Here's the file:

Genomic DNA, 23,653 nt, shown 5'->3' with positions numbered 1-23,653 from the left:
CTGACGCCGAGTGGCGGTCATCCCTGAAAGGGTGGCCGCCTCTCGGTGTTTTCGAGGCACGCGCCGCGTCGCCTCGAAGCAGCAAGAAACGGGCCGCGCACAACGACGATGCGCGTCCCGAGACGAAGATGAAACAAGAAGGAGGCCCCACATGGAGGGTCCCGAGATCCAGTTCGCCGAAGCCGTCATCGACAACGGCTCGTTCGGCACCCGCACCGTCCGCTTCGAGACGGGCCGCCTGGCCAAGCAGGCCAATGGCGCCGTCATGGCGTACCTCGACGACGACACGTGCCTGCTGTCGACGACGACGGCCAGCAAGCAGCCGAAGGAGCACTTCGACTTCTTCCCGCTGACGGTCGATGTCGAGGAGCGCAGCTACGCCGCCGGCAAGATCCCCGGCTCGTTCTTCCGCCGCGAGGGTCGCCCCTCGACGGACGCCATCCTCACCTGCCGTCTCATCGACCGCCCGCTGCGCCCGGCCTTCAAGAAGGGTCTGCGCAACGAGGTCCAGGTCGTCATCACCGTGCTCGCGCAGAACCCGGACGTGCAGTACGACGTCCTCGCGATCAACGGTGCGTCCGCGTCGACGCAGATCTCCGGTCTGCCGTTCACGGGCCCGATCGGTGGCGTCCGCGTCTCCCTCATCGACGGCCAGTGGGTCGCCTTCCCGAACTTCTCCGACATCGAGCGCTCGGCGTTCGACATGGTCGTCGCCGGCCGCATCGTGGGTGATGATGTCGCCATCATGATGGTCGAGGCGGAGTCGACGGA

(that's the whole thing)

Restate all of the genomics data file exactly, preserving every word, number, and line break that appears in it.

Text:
Genomic DNA, 23,653 nt, shown 5'->3' with positions numbered 1-23,653 from the left:
CTGACGCCGAGTGGCGGTCATCCCTGAAAGGGTGGCCGCCTCTCGGTGTTTTCGAGGCACGCGCCGCGTCGCCTCGAAGCAGCAAGAAACGGGCCGCGCACAACGACGATGCGCGTCCCGAGACGAAGATGAAACAAGAAGGAGGCCCCACATGGAGGGTCCCGAGATCCAGTTCGCCGAAGCCGTCATCGACAACGGCTCGTTCGGCACCCGCACCGTCCGCTTCGAGACGGGCCGCCTGGCCAAGCAGGCCAATGGCGCCGTCATGGCGTACCTCGACGACGACACGTGCCTGCTGTCGACGACGACGGCCAGCAAGCAGCCGAAGGAGCACTTCGACTTCTTCCCGCTGACGGTCGATGTCGAGGAGCGCAGCTACGCCGCCGGCAAGATCCCCGGCTCGTTCTTCCGCCGCGAGGGTCGCCCCTCGACGGACGCCATCCTCACCTGCCGTCTCATCGACCGCCCGCTGCGCCCGGCCTTCAAGAAGGGTCTGCGCAACGAGGTCCAGGTCGTCATCACCGTGCTCGCGCAGAACCCGGACGTGCAGTACGACGTCCTCGCGATCAACGGTGCGTCCGCGTCGACGCAGATCTCCGGTCTGCCGTTCACGGGCCCGATCGGTGGCGTCCGCGTCTCCCTCATCGACGGCCAGTGGGTCGCCTTCCCGAACTTCTCCGACATCGAGCGCTCGGCGTTCGACATGGTCGTCGCCGGCCGCATCGTGGGTGATGATGTCGCCATCATGATGGTCGAGGCGGAGTCGACGGA